Shareholders: Definitions, Role, and Types
A shareholder is an individual, company, or institution that owns at least one share of a company's stock.
By owning a share, they own a slice of the corporation, entitling them to a claim on a part of the company's assets and earnings. Their stake in the company directly corresponds to the number of shares they own.
Take Warren Buffet for instance, who is known for owning significant shares in companies like Apple and Bank of America through his firm, Berkshire Hathaway. As of 2021, Berkshire Hathaway was Apple’s second-largest shareholder, owning approximately 5.4% of Apple’s outstanding shares.
Roles of a Shareholder
Shareholders are pivotal to a corporation and their decisions can significantly shape the direction of the company. Here are the primary roles shareholders play:
Shareholders express their influence by voting on corporate policies and board of director members. The magnitude of their voting power is usually proportional to the number of shares they own. For instance, in 2020, shareholders of the pharmaceutical company Gilead Sciences voted on a proposal to reduce drug prices, signifying their ability to influence the company's policies.
Ownership in a Portion of the Company
Shareholders are part owners of the company, with their ownership stake corresponding to the number of shares they hold. This stake provides them a say in the company's performance and future. If you recall the 2008 financial crisis, Lehman Brothers' shareholders felt the brunt of their ownership when the company went bankrupt, losing nearly all of their investment.
Right to Dividends
When a company reaps profits, a portion of these profits might be distributed to shareholders as dividends. While dividends are not guaranteed, when issued, shareholders have a right to their shares. For example, Johnson & Johnson, renowned for its commitment to dividends, has increased its dividends for 57 consecutive years, rewarding its shareholders consistently.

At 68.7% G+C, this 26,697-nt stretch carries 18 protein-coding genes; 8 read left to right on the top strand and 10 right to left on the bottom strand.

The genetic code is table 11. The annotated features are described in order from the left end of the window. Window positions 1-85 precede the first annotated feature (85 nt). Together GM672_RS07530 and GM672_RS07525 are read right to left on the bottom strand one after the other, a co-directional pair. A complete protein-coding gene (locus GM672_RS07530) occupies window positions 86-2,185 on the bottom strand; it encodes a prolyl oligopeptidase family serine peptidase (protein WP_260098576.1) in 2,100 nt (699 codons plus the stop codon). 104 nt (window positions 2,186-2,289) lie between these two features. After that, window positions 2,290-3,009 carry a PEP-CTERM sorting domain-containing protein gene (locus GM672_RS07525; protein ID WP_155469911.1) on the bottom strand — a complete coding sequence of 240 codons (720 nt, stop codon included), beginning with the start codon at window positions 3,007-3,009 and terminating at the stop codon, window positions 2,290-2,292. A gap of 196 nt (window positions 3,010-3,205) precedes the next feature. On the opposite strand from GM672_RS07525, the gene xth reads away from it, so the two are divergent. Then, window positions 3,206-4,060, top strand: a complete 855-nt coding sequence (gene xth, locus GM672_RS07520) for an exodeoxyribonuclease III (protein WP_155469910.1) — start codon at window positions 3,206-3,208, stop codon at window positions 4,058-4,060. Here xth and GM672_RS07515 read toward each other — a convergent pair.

Right to Transfer Ownership
Shareholders possess the ability to sell their shares, effectively transferring their ownership stake. Everyday trading on global stock markets like the New York Stock Exchange and the London Stock Exchange represents this right in action.
Right to Information
Shareholders have a right to obtain certain vital information about the company. They can access financial statements and other company details to make informed decisions about their investments. In the case of Enron's collapse in 2001, a lack of transparency and the subsequent discovery of financial fraud highlighted the importance of this right.
Types of Shareholders
Shareholders generally fall into two categories:
Individual shareholders are persons who buy shares in a company. When Twitter went public in 2013, thousands of individual investors became shareholders in the company.
Institutional shareholders are entities such as mutual funds, pension funds, and insurance companies that invest in shares. For example, The Vanguard Group, BlackRock, and State Street Global Advisors are some of the largest institutional shareholders in companies like Amazon and Google.